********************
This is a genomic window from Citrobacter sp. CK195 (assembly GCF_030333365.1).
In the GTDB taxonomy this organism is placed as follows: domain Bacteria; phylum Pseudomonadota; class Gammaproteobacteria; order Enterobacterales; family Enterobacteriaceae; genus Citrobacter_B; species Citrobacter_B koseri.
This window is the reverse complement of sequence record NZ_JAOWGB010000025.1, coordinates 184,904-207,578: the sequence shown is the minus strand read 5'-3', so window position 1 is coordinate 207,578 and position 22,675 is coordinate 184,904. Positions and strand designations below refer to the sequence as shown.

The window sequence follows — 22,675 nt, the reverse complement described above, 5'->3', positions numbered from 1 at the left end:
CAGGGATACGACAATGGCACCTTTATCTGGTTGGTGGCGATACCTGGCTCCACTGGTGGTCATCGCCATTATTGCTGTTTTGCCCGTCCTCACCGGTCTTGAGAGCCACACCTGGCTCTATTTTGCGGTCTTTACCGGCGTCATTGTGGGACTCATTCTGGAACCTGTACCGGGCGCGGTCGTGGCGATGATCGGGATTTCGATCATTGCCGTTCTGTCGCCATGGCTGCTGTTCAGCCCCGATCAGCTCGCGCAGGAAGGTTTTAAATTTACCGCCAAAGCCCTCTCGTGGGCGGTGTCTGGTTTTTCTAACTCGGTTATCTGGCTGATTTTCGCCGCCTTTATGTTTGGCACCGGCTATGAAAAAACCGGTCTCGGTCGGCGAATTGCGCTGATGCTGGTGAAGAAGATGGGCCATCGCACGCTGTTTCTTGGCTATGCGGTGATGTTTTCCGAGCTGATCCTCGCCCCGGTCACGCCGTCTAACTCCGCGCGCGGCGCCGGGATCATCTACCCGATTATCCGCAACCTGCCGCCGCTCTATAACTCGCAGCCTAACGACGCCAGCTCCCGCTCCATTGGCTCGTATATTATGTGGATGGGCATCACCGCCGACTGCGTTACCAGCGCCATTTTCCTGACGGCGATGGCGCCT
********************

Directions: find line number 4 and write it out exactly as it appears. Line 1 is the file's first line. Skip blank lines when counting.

The window sequence follows — 22,675 nt, the reverse complement described above, 5'->3', positions numbered from 1 at the left end: